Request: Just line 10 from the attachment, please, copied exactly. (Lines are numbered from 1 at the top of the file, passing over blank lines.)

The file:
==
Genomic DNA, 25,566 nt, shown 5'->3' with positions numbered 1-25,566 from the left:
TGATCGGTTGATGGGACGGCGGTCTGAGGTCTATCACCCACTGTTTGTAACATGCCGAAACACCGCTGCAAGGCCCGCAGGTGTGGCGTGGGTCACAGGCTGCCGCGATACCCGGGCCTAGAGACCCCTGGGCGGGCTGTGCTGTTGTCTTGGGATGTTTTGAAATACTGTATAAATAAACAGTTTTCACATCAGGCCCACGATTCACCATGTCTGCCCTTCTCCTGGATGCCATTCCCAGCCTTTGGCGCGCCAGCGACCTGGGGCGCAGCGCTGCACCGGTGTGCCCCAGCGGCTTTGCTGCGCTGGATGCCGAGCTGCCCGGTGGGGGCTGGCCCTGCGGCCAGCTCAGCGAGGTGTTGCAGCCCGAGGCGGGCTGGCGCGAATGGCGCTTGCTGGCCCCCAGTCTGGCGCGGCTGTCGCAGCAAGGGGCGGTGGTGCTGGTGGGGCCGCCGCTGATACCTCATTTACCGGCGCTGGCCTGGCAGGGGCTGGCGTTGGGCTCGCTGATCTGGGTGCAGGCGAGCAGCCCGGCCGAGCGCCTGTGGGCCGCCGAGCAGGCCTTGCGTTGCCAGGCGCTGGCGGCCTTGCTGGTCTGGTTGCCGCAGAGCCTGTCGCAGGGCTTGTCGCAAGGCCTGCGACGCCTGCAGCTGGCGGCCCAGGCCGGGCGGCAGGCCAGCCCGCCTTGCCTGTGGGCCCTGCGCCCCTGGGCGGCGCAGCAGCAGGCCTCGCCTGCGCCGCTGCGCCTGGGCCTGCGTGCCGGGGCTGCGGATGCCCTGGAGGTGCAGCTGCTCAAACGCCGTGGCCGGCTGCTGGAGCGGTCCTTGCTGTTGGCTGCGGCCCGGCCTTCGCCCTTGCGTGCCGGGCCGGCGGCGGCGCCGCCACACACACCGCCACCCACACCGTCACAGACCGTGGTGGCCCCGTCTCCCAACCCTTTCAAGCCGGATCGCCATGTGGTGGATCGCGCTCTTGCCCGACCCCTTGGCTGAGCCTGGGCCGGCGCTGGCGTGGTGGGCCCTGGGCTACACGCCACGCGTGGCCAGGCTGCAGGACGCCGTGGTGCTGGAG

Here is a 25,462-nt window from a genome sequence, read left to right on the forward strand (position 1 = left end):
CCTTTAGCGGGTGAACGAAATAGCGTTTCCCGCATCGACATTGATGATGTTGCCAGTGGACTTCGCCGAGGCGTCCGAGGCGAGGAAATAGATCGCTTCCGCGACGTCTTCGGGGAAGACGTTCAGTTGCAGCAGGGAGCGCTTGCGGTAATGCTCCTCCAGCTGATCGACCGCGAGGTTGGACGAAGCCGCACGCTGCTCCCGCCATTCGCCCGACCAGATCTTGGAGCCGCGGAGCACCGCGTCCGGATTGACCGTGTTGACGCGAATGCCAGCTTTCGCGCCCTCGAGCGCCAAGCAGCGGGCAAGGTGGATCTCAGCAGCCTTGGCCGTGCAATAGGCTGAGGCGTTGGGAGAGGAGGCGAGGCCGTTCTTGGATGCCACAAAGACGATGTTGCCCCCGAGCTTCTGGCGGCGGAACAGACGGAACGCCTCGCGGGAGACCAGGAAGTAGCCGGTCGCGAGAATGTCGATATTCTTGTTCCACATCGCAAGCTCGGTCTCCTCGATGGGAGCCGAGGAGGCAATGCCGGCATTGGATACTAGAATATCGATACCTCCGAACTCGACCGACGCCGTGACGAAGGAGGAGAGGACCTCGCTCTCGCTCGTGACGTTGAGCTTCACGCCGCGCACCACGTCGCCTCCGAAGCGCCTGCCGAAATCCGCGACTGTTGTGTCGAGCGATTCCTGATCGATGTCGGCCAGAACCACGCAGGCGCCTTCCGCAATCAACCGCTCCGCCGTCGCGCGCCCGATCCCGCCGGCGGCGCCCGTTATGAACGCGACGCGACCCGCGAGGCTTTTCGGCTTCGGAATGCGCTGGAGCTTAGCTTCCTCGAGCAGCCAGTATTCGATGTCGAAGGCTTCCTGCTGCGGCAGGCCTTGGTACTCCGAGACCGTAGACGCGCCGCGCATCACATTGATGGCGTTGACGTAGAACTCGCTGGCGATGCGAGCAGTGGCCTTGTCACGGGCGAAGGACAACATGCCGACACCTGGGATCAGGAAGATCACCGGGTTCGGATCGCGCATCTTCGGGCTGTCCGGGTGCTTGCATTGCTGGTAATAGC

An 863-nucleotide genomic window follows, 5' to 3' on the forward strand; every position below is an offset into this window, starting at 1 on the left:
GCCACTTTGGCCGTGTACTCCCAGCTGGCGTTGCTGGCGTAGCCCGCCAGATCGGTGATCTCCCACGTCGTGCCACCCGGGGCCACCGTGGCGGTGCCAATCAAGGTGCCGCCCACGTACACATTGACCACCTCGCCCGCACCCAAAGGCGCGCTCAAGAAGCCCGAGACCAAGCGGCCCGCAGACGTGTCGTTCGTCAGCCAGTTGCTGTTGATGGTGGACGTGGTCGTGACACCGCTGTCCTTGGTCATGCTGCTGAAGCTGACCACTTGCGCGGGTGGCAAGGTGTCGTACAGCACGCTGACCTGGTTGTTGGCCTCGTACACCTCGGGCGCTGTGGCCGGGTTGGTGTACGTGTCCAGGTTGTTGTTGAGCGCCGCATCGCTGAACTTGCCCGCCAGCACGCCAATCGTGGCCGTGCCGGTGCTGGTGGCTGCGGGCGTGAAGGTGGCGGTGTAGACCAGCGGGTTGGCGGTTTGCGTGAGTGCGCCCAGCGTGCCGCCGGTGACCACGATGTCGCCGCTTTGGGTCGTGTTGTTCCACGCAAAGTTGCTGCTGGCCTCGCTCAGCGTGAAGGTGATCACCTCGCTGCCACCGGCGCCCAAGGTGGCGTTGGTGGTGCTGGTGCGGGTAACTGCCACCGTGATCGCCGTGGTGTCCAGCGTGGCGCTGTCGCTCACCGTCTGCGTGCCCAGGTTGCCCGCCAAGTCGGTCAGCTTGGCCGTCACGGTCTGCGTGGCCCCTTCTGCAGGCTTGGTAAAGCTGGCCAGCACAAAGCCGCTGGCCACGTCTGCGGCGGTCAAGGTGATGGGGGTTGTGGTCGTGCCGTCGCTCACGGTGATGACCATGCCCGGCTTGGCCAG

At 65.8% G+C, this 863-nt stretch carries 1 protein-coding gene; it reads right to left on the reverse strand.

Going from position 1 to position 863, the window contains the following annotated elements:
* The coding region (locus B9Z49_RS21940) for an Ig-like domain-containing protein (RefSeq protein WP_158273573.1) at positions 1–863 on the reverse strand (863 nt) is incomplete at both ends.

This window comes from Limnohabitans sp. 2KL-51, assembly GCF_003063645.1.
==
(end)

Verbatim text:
This window comes from Limnohabitans sp. 2KL-51, assembly GCF_003063645.1.